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Lack of succession plan in Gauteng could hurt ANC, warn...

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Lack of succession plan in Gauteng could hurt ANC, warns analyst as province gears up for fierce contest

Panyaza Lesufi (left) is up against Lebogang Maile at the ANC's Gauteng conference. (Photos: Gallo Images/Sharon Seretlo ) //Gallo Images / The Times / Sydney Seshibedi)

Instead of a hotly contested ANC Gauteng provincial conference, to be held over the weekend, deciding on succession would have saved the party, says political analyst Levy Ndou.

It is unwarranted for ANC Gauteng deputy chairperson Panyaza Lesufi and provincial executive committee (PEC) member Lebogang Maile to contest for the top job because the party should have mapped out a succession plan which eliminates unnecessary slates that lead to factionalism. 

This is according to political analyst Levy Ndou, who believes the heated contestation is “dangerous” for an already divided ANC.

“Succession plans might be seen as an undemocratic way of doing things, but it has the potential to save the party. You need members of the party who are able to negotiate and persuade each other on leadership rather than going to a hotly contested conference. You need a party that is able to bring different leaders together and ensure that they agree on one leader who should take over. Politics needs management of conflict. 

“I do not expect Panyaza Lesufi and Lebogang Maile to be contesting each other; these people have been serving together in the PEC for two terms and they should have already agreed who will occupy which position. This will help to have a united party beyond the conference,” according to Ndou.

This comes after reports that both leaders have been in talks with party treasurer-general Paul Mashatile about building one united slate. Mashatile has been unsuccessful in persuading them to buy into the idea.

A united slate would see Lesufi taking the top position with Maile his deputy. 

Read in Daily Maverick: “Lesufi vs Maile: Gauteng ANC’s conference will showcase the party at war with itself 

Ndou believes the ANC in Gauteng should use its elective conference to look at ways to connect with the middle class. 

“The people of Gauteng are predominantly middle-class, and the ANC in Gauteng does not appear to be having a programme which could talk to the middle class. These are the people who are the beneficiaries of the democracy we have in South Africa, but the ANC does not have a clear programme. The ANC has been outclassed in terms of communicating with its own people in Gauteng.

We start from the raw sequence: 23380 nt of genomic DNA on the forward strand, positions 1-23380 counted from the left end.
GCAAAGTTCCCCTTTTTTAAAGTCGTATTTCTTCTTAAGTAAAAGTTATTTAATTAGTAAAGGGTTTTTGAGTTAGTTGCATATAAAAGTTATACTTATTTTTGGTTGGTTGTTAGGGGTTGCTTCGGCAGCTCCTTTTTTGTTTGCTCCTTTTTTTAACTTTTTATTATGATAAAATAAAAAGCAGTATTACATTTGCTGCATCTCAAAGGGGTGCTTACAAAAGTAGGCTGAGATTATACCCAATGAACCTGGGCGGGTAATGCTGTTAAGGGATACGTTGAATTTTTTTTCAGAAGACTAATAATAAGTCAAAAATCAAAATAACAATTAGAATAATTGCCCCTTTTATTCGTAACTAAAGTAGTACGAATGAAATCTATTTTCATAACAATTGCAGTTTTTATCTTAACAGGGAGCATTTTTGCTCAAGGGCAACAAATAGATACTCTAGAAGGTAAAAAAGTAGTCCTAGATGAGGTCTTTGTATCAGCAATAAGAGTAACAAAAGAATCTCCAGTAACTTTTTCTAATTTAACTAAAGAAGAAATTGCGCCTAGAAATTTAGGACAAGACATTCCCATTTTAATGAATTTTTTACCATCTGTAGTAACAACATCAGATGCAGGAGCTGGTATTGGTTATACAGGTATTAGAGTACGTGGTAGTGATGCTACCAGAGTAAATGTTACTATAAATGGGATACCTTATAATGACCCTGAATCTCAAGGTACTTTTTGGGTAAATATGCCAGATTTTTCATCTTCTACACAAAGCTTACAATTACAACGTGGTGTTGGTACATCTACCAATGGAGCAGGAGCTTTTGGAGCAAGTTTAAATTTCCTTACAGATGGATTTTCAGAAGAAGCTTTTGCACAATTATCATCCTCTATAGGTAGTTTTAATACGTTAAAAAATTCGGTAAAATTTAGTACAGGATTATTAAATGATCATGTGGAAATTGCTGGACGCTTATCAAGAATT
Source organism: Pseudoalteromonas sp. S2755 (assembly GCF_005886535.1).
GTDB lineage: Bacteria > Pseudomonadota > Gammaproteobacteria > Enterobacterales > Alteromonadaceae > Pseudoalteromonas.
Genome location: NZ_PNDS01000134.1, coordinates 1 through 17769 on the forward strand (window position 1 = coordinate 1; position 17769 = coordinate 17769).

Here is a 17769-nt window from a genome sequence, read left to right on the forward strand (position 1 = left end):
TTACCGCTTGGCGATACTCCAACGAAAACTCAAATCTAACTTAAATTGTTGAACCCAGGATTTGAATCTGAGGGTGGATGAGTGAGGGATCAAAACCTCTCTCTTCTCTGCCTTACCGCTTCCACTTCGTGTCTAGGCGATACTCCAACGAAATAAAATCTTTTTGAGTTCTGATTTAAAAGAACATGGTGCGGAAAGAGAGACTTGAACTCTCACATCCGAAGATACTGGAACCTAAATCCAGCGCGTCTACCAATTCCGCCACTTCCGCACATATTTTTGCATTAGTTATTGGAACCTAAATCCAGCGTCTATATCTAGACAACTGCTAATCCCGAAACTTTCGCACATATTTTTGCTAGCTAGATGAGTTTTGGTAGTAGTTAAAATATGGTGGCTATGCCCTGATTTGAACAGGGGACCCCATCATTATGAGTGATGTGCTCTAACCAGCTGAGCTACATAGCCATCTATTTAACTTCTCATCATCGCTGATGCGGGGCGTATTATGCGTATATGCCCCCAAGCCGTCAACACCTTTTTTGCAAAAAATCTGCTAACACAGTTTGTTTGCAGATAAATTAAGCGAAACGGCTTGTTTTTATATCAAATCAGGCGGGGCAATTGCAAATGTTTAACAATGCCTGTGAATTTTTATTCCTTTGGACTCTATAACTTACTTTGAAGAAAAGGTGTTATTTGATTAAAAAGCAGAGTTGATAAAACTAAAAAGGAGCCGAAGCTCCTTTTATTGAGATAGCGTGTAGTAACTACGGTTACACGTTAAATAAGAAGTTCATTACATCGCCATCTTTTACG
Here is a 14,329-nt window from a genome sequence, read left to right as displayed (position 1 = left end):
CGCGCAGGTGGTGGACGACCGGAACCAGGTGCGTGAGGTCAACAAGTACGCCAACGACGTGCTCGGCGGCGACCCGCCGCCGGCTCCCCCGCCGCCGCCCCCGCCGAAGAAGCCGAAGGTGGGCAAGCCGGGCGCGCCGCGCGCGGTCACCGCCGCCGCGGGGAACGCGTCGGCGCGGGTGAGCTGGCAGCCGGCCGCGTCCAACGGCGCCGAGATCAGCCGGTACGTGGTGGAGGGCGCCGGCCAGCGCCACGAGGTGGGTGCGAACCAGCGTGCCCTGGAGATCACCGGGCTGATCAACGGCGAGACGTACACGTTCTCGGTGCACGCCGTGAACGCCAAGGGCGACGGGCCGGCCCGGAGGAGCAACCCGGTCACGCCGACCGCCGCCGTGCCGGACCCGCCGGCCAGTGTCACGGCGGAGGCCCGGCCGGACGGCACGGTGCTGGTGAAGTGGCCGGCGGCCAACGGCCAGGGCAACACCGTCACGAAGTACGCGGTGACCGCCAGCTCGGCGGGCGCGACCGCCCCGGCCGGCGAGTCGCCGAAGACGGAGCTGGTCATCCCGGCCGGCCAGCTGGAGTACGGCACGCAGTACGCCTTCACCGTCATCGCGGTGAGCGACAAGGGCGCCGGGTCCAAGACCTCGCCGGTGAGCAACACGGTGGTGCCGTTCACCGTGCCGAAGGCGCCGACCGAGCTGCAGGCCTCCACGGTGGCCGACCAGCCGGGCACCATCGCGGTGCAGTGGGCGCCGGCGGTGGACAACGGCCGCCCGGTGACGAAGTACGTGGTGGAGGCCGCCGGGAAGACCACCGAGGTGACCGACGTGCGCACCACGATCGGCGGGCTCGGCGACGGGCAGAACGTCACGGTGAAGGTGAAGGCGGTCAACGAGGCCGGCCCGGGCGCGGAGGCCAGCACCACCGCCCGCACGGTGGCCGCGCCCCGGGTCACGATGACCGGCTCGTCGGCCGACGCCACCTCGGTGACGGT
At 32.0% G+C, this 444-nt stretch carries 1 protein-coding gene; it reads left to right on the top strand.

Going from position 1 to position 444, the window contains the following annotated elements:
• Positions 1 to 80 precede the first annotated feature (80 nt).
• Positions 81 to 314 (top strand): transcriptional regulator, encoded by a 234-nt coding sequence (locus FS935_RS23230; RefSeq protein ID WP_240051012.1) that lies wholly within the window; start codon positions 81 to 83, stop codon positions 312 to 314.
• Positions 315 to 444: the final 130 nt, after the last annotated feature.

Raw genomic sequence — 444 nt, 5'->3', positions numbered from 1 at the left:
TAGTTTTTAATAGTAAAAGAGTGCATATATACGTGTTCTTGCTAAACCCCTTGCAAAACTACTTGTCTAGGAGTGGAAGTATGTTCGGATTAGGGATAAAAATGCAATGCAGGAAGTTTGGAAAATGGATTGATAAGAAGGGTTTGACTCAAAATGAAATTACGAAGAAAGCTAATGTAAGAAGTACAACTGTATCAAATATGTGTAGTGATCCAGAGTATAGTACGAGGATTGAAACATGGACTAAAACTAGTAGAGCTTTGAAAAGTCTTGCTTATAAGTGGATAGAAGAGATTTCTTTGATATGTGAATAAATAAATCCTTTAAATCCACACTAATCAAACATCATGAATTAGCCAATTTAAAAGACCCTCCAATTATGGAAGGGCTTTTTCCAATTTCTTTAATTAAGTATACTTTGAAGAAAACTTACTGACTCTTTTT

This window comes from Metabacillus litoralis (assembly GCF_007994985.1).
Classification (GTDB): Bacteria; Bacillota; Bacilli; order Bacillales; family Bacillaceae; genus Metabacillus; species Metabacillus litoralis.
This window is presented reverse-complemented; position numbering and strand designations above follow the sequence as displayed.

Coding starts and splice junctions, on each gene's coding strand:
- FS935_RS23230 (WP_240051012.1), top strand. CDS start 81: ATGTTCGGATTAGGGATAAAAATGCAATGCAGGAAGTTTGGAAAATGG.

“The problems are necessitated mostly by local government. If the ANC is able to have very strong leaders in local government, they can be able to retain power in Gauteng. Most people in Gauteng will mostly focus on service delivery issues and that is where the ANC has been found wanting, which unfortunately impacted the performance of the ANC in the metros.” 

He said the ANC’s indecision about the e-tolling system has negatively affected its election results and will continue to haunt the party if it does not reach a resolution. 

“The ANC in Gauteng has not performed well because the people of Gauteng even today are still angry with the decision of e-tolls, and what you would get is that the provincial government instead of engaging with the national government about the tolls, they joined the people who are complaining about the system. 

“You expect the provincial government to have a discussion with the ANC at national level to address e-tolls. They appear to be people who do not have a strategy to address the people of Gauteng,” Ndou said.

The Gauteng conference will be held at the Lakes Hotel and Conference Centre in Benoni. 

Lesufi and his slate are likely to receive most of their support from Sedibeng. The region will bring in numbers especially because its chairperson, Thulani Kunene, is going to contest on the Lesufi slate to be the secretary in the province. 

Delegates from Ekurhuleni are likely to be split in half, despite preliminary chairperson Mzwandile Masina’s close ties with Maile. 

There is no clear indication yet who the West Rand region will support at the heated provincial sitting.

Maile enjoys the support of Dada Morero, who emerged as leader of the Johannesburg region, and has also been endorsed by the Tshwane region, which is now led by Bones Modise. 

This is not the first time Maile and Lesufi have faced off, having wrestled for deputy chairperson position a few years ago, with Lesufi winning narrowly.

Maile’s slate consists of Mzi Khumalo for deputy chairperson and Thembinkosi “TK” Nciza for provincial secretary.

At least 1,138 delegates are expected to attend – 1,033 from the branches and 105 from the provincial executive, the leagues, the regional executive committees and the West Rand regional task team.

The conference was supposed to begin on Thursday but has been delayed, and will start on Friday. DM


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